Walla Walla and Kitsap are some of the first confirmed counties in Washington to change their policy following a recent court decision in Oregon that found that such detainer requests from U.S. Immigration and Customs Enforcement are not commands that local jurisdictions have to abide by, and that sheriffs could be liable for constitutional violations for holding people past the time when they would otherwise be released.
“It significantly reduces the possibility that Walla Walla County will get sued for similar conduct that got Clackamas County sued,” Sheriff John Turner told the AP on Tuesday.
Clackamas County was sued after a woman — who was found guilty of contempt of court and sentenced to 48 hours in jail — was detained for more than two weeks due to an ICE hold. A federal judge ruled earlier this month that the county that detained the woman violated her rights under the 4th Amendment by prolonging her incarceration without probable cause. She had been eligible to leave after posting bail.
Nearly 30 counties in Oregon and several in Colorado are changing their policy following the court ruling.
In Washington, the American Civil Liberties Union and the Northwest Immigrant Rights Project are putting pressure on sheriffs to stop honoring the so-called detainers. The two groups sent letters to 38 county sheriffs, except in King County, telling them the federal court ruling opens the possibility of lawsuits.
“Anyone could file a lawsuit on behalf of individuals who are unlawfully detained, not just our organizations. But we will certainly be monitoring how these jurisdictions react to the ruling and be prepared to assist individuals whose constitutional rights are violated,” said Jorge Baron, executive director of the Northwest Immigrant Rights Project.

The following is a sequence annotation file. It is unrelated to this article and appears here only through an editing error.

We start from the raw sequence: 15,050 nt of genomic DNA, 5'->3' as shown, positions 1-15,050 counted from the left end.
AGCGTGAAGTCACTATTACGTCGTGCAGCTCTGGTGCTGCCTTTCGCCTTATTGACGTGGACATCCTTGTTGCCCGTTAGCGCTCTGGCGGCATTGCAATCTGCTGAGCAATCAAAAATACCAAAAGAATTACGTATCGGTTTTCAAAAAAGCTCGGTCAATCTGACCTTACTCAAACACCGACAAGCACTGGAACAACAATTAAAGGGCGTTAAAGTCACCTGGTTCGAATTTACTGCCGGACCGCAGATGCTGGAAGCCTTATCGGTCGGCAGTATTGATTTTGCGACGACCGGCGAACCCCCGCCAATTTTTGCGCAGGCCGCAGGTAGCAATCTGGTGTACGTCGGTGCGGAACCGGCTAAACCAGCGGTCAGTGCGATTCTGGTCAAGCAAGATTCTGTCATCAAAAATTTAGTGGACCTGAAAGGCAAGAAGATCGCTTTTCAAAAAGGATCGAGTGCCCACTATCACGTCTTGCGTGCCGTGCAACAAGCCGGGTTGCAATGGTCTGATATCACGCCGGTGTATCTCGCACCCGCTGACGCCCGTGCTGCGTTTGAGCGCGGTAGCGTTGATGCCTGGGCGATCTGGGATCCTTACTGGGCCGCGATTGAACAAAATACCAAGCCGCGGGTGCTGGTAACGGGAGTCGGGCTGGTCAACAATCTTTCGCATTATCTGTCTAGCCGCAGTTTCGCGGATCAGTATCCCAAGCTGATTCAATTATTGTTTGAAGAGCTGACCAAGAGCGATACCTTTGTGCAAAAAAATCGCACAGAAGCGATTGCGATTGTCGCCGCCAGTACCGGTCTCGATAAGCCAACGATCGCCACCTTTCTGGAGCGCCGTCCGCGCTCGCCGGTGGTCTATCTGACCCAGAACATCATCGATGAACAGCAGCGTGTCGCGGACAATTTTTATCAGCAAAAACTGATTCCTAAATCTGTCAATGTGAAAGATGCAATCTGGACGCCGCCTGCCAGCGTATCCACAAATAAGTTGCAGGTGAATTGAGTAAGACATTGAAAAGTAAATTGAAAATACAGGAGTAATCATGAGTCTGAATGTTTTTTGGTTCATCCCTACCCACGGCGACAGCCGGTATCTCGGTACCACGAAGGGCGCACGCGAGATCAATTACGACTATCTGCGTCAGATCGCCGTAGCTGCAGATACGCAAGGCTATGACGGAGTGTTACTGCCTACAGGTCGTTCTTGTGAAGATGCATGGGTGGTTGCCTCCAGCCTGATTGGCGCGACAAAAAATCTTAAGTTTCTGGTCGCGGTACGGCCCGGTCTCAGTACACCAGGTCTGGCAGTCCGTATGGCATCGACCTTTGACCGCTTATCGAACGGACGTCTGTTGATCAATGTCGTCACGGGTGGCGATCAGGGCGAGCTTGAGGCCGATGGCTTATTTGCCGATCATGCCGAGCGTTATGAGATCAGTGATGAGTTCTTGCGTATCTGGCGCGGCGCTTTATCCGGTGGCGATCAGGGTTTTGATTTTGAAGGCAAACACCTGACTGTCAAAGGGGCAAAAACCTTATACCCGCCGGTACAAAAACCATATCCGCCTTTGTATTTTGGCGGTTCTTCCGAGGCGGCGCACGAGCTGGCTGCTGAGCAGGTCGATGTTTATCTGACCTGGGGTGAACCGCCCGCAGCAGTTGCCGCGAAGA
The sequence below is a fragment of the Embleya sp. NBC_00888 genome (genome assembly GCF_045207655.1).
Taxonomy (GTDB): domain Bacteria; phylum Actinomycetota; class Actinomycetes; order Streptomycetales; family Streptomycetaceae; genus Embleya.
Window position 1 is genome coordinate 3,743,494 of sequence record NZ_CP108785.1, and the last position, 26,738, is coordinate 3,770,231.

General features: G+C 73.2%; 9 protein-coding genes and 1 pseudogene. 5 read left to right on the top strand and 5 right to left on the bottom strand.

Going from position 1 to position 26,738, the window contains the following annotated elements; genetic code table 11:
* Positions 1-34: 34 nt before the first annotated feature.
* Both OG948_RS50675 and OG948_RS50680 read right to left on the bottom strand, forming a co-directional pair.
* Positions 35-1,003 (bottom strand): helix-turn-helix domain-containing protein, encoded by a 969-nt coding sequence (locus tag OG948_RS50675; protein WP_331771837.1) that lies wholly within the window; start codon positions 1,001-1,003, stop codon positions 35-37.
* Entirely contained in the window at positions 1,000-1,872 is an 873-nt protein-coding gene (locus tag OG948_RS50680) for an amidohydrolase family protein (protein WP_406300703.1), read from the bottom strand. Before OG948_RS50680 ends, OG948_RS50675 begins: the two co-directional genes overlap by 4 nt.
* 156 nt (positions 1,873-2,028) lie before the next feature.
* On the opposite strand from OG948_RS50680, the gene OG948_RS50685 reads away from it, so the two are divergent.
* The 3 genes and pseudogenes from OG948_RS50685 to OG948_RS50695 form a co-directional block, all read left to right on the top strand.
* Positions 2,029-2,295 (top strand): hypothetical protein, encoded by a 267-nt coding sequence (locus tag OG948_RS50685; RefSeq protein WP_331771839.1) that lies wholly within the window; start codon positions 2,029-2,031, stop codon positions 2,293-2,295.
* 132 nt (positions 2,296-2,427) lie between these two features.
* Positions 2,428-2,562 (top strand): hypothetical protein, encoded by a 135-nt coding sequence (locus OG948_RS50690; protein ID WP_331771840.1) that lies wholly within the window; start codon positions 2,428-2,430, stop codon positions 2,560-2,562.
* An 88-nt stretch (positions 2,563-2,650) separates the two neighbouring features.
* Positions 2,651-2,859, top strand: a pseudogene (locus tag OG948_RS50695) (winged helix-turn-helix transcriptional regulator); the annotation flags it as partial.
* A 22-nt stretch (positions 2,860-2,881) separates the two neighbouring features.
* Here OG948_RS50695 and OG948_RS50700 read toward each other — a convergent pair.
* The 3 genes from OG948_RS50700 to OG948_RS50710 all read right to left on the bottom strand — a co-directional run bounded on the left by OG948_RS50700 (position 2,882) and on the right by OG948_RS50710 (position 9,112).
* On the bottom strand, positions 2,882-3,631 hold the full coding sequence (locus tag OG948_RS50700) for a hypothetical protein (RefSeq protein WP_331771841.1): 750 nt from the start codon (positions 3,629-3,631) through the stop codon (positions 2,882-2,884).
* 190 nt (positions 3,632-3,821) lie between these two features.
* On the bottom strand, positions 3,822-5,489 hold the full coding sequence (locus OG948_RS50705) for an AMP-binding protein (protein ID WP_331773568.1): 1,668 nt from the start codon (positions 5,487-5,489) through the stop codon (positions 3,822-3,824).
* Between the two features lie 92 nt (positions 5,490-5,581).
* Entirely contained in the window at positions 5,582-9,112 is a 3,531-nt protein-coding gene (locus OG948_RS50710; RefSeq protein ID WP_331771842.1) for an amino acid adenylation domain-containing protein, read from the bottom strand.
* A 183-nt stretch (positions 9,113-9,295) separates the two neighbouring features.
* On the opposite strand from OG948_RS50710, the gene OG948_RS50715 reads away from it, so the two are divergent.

For years, immigration agents have combed jail rosters looking for immigrants who are illegally in the country. The Obama Administration has said its immigration policy is heavily focused on deporting immigrants with criminal records, and enhancing programs, like Secure Communities, which checks fingerprints for violations, around those goals.
“U.S. Immigration and Customs Enforcement will continue to work cooperatively with law enforcement partners as the agency seeks to enforce its priorities through the identification and removal of convicted criminals and others who are public safety threats,” said ICE spokesman Andrew Munoz in a statement.
The issue around holding immigrants in jails has been rallying point for immigration advocates. In Washington, a measure that would have prohibited local jurisdictions from detaining immigrants unless the person had been convicted of a serious crime was pushed in Olympia. The bill died, but a similar measure was approved in California and the number of detainers has dropped significantly.
Last year, King County joined numerous jurisdictions and states around the country that have stopped or limited their compliance with detainer requests. Lawmakers in Massachusetts and Maryland are considering similar legislation.
Mitch Barker, executive director of the Washington Association of Sheriffs and Police Chiefs, said he’s worried counties will get sued, and disagreed with that part of the court ruling.
“They believed they were acting in good faith and legally,” he said.
In Walla Walla, the new detainer policy issued said the Oregon case clarified the federal law around detainers, saying they are “requests” and not commands.
“As a result of these decisions, the Walla Walla County Sheriff’s Office shall cease to hold individuals in custody when the only authority for such custody is a request contained in a DHS ICE immigration detainer,” the order said.
The number of detainers in Walla Walla County has ranged from around 70 to 50 in the last three federal fiscal years, Turner said.
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